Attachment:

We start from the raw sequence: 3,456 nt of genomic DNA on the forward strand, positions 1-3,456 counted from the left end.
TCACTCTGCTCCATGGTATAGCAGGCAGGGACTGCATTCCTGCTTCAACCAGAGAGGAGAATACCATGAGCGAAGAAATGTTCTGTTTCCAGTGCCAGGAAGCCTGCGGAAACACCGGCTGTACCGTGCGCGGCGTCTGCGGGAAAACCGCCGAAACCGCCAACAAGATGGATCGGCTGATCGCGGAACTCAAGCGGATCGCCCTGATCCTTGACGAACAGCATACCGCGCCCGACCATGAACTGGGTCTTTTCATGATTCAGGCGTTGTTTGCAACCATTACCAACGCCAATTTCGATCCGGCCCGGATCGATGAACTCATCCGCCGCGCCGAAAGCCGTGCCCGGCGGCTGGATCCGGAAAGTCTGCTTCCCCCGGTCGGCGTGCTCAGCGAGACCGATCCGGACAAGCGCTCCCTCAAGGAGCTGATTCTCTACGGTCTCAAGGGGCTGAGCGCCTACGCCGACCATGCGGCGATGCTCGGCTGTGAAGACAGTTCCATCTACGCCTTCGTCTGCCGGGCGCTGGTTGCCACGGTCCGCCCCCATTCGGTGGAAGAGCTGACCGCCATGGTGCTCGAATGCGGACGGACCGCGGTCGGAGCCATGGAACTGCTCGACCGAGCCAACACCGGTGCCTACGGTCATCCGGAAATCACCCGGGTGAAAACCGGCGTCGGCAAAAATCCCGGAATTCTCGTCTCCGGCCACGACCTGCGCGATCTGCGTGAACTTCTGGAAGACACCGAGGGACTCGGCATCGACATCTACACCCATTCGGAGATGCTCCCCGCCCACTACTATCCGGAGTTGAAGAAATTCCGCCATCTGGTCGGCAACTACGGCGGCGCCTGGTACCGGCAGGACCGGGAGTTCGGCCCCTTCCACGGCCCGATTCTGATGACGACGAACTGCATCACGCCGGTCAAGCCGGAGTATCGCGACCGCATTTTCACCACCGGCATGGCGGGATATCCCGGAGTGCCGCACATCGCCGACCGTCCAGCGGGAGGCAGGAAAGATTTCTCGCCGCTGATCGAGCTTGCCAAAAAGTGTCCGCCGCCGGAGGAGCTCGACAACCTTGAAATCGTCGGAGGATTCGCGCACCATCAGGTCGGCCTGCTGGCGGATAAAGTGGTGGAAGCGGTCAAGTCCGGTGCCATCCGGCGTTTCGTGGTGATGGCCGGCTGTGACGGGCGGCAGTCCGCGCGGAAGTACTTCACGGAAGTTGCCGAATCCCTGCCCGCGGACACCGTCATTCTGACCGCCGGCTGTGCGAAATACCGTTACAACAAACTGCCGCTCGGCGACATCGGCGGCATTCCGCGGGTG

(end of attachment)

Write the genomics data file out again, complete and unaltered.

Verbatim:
We start from the raw sequence: 3,456 nt of genomic DNA on the forward strand, positions 1-3,456 counted from the left end.
TCACTCTGCTCCATGGTATAGCAGGCAGGGACTGCATTCCTGCTTCAACCAGAGAGGAGAATACCATGAGCGAAGAAATGTTCTGTTTCCAGTGCCAGGAAGCCTGCGGAAACACCGGCTGTACCGTGCGCGGCGTCTGCGGGAAAACCGCCGAAACCGCCAACAAGATGGATCGGCTGATCGCGGAACTCAAGCGGATCGCCCTGATCCTTGACGAACAGCATACCGCGCCCGACCATGAACTGGGTCTTTTCATGATTCAGGCGTTGTTTGCAACCATTACCAACGCCAATTTCGATCCGGCCCGGATCGATGAACTCATCCGCCGCGCCGAAAGCCGTGCCCGGCGGCTGGATCCGGAAAGTCTGCTTCCCCCGGTCGGCGTGCTCAGCGAGACCGATCCGGACAAGCGCTCCCTCAAGGAGCTGATTCTCTACGGTCTCAAGGGGCTGAGCGCCTACGCCGACCATGCGGCGATGCTCGGCTGTGAAGACAGTTCCATCTACGCCTTCGTCTGCCGGGCGCTGGTTGCCACGGTCCGCCCCCATTCGGTGGAAGAGCTGACCGCCATGGTGCTCGAATGCGGACGGACCGCGGTCGGAGCCATGGAACTGCTCGACCGAGCCAACACCGGTGCCTACGGTCATCCGGAAATCACCCGGGTGAAAACCGGCGTCGGCAAAAATCCCGGAATTCTCGTCTCCGGCCACGACCTGCGCGATCTGCGTGAACTTCTGGAAGACACCGAGGGACTCGGCATCGACATCTACACCCATTCGGAGATGCTCCCCGCCCACTACTATCCGGAGTTGAAGAAATTCCGCCATCTGGTCGGCAACTACGGCGGCGCCTGGTACCGGCAGGACCGGGAGTTCGGCCCCTTCCACGGCCCGATTCTGATGACGACGAACTGCATCACGCCGGTCAAGCCGGAGTATCGCGACCGCATTTTCACCACCGGCATGGCGGGATATCCCGGAGTGCCGCACATCGCCGACCGTCCAGCGGGAGGCAGGAAAGATTTCTCGCCGCTGATCGAGCTTGCCAAAAAGTGTCCGCCGCCGGAGGAGCTCGACAACCTTGAAATCGTCGGAGGATTCGCGCACCATCAGGTCGGCCTGCTGGCGGATAAAGTGGTGGAAGCGGTCAAGTCCGGTGCCATCCGGCGTTTCGTGGTGATGGCCGGCTGTGACGGGCGGCAGTCCGCGCGGAAGTACTTCACGGAAGTTGCCGAATCCCTGCCCGCGGACACCGTCATTCTGACCGCCGGCTGTGCGAAATACCGTTACAACAAACTGCCGCTCGGCGACATCGGCGGCATTCCGCGGGTG